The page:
Bettye LaVette

I've Got My Own Hell to Raise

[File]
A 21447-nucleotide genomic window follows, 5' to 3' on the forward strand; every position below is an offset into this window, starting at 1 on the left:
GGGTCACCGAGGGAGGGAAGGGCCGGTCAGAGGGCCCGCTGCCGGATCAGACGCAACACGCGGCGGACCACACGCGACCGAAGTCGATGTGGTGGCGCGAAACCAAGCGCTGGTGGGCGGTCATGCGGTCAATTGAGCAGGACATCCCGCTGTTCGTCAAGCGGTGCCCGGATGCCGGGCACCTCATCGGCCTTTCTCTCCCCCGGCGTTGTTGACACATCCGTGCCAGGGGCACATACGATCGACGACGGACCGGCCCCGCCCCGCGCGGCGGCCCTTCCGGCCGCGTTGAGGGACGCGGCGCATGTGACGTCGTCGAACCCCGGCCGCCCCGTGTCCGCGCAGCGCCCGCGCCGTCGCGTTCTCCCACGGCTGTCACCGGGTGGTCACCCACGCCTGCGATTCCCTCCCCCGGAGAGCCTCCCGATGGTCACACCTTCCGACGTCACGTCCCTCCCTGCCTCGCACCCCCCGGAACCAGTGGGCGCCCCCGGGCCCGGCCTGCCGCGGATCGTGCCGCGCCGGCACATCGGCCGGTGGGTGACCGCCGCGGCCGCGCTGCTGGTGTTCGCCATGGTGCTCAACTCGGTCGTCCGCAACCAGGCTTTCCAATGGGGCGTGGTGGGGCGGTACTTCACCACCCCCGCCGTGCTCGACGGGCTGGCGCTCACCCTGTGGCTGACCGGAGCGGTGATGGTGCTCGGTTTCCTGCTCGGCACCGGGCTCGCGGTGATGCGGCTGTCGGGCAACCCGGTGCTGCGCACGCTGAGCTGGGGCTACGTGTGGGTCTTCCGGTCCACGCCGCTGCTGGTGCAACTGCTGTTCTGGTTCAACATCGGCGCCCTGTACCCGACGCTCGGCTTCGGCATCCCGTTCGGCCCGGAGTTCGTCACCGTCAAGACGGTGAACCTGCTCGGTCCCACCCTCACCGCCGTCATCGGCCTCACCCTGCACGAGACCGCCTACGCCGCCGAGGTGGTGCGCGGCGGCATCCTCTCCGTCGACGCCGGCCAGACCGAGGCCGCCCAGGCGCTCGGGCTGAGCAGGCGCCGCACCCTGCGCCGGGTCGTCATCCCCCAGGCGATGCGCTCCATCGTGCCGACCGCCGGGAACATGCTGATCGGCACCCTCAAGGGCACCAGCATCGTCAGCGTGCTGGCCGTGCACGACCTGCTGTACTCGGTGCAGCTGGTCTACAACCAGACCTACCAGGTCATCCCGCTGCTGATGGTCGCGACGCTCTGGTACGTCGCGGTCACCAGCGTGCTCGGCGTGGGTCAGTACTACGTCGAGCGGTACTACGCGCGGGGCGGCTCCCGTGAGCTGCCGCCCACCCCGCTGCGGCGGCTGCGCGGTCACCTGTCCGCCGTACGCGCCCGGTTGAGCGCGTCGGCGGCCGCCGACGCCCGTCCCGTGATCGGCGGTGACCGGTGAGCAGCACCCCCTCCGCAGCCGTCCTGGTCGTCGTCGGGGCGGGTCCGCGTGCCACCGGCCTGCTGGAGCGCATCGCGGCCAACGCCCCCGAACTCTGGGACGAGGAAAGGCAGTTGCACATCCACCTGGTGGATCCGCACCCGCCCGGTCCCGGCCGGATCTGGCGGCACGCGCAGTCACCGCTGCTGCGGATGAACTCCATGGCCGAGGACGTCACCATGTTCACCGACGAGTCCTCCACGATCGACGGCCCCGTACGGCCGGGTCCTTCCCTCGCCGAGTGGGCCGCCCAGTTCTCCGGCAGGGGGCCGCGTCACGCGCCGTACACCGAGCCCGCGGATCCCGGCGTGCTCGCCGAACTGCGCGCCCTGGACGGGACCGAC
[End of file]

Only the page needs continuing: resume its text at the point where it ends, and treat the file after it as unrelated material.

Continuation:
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What can be said about Bettye LaVette that hasn't already been said? Like James Carr before her, LaVette has toiled behind the smoke and glitz of the limelight for decades. Her last regular recording contract was in the 1980s, and she hasn't cracked the R&B Top 20 in over three decades. The 21st century has seen LaVette's activity increase, but it is this recording, produced by Joe Henry -- who did wonders with Solomon Burke -- that once more unveils to a large audience LaVette's singular gifts as a singer. She's backed here by a wondrous slate of musicians including bassists Dave Pilch (acoustic, stand-up) and Paul Bryan (electric), Lisa Coleman on organ and piano, and guitarists Chris Bruce and Doyle Bramhall II. I've Got My Own Hell to Raise begins innocently enough with an a cappella read of Sinéad O'Connor's "I Do Not Want What I Haven't Got," radically reinterpreting the song as a gospel number. It's chilling. But it kicks right into a hard soul version of Lucinda Williams "Joy," and careens into another hard soul, straight-from-the-gut interpretation of Joan Armatrading's "Down to Zero." One will be tempted to take the disc off right here; these three cuts are enough to take the listener into the small, unspeakable spaces in the mind and large terrains of the heart where emotion becomes nearly overwhelming. But there's so much more, like the hard, guitar-drenched, Southern-fried funk roiling boil of Rosanne Cash's "On the Surface"; the dark, edgy groove of Dolly Parton's "Little Sparrow"; the gritty, rusty-edged knife funk of "Only Time Will Tell Me," and the glorious closer, a radically re-imagined take on Fiona Apple's "Sleep to Dream," with its deep tom toms, loose-wristed snare, and wah-wahed guitars. LaVette is fortunate to have found a producer with Henry's guts, vision, and sensitivity. He gets a lot of credit here, not only for presenting LaVette in a stripped down and directly emotive context, but also for his arrangements of these songs that feel almost like cinema in their dynamic and dramatic settings. In each case, the constructive reworking of these cuts from the ground up -- everything begins with rhythm here -- finding and embracing the angularity hidden in them and putting them in front of a singer who can roll and shapeshift while remaining true to herself is simply wondrous. Hopefully, the attention this garners will lead to more than a one-off collaboration between Henry and Lavette.

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